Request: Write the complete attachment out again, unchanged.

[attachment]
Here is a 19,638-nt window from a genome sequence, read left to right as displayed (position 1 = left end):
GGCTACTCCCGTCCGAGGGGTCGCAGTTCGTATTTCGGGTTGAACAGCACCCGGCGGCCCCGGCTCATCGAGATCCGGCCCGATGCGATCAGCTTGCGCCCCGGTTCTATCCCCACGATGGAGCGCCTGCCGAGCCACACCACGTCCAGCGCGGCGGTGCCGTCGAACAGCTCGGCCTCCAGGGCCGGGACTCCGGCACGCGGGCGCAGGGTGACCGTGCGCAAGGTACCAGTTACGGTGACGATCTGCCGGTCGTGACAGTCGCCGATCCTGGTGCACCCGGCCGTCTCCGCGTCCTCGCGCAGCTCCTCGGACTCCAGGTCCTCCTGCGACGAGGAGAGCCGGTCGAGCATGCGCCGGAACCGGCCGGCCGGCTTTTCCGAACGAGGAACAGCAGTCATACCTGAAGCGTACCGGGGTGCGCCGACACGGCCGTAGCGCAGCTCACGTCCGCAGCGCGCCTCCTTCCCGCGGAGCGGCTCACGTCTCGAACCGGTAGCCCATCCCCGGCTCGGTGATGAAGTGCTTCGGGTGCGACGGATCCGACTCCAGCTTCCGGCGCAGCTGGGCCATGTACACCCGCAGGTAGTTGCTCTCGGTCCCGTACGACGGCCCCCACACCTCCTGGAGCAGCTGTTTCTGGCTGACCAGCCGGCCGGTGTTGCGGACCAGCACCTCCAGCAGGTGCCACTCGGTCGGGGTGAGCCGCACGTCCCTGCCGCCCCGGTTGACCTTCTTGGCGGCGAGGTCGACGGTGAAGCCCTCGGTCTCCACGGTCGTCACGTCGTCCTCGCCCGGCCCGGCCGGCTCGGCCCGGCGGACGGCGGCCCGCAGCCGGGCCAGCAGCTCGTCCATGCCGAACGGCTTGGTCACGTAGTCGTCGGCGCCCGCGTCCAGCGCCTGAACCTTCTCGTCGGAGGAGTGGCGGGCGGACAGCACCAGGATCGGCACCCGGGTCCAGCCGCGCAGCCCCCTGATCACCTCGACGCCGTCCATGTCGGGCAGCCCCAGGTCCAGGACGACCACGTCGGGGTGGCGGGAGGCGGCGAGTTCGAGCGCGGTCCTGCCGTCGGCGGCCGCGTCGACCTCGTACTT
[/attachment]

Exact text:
Here is a 19,638-nt window from a genome sequence, read left to right as displayed (position 1 = left end):
GGCTACTCCCGTCCGAGGGGTCGCAGTTCGTATTTCGGGTTGAACAGCACCCGGCGGCCCCGGCTCATCGAGATCCGGCCCGATGCGATCAGCTTGCGCCCCGGTTCTATCCCCACGATGGAGCGCCTGCCGAGCCACACCACGTCCAGCGCGGCGGTGCCGTCGAACAGCTCGGCCTCCAGGGCCGGGACTCCGGCACGCGGGCGCAGGGTGACCGTGCGCAAGGTACCAGTTACGGTGACGATCTGCCGGTCGTGACAGTCGCCGATCCTGGTGCACCCGGCCGTCTCCGCGTCCTCGCGCAGCTCCTCGGACTCCAGGTCCTCCTGCGACGAGGAGAGCCGGTCGAGCATGCGCCGGAACCGGCCGGCCGGCTTTTCCGAACGAGGAACAGCAGTCATACCTGAAGCGTACCGGGGTGCGCCGACACGGCCGTAGCGCAGCTCACGTCCGCAGCGCGCCTCCTTCCCGCGGAGCGGCTCACGTCTCGAACCGGTAGCCCATCCCCGGCTCGGTGATGAAGTGCTTCGGGTGCGACGGATCCGACTCCAGCTTCCGGCGCAGCTGGGCCATGTACACCCGCAGGTAGTTGCTCTCGGTCCCGTACGACGGCCCCCACACCTCCTGGAGCAGCTGTTTCTGGCTGACCAGCCGGCCGGTGTTGCGGACCAGCACCTCCAGCAGGTGCCACTCGGTCGGGGTGAGCCGCACGTCCCTGCCGCCCCGGTTGACCTTCTTGGCGGCGAGGTCGACGGTGAAGCCCTCGGTCTCCACGGTCGTCACGTCGTCCTCGCCCGGCCCGGCCGGCTCGGCCCGGCGGACGGCGGCCCGCAGCCGGGCCAGCAGCTCGTCCATGCCGAACGGCTTGGTCACGTAGTCGTCGGCGCCCGCGTCCAGCGCCTGAACCTTCTCGTCGGAGGAGTGGCGGGCGGACAGCACCAGGATCGGCACCCGGGTCCAGCCGCGCAGCCCCCTGATCACCTCGACGCCGTCCATGTCGGGCAGCCCCAGGTCCAGGACGACCACGTCGGGGTGGCGGGAGGCGGCGAGTTCGAGCGCGGTCCTGCCGTCGGCGGCCGCGTCGACCTCGTACTT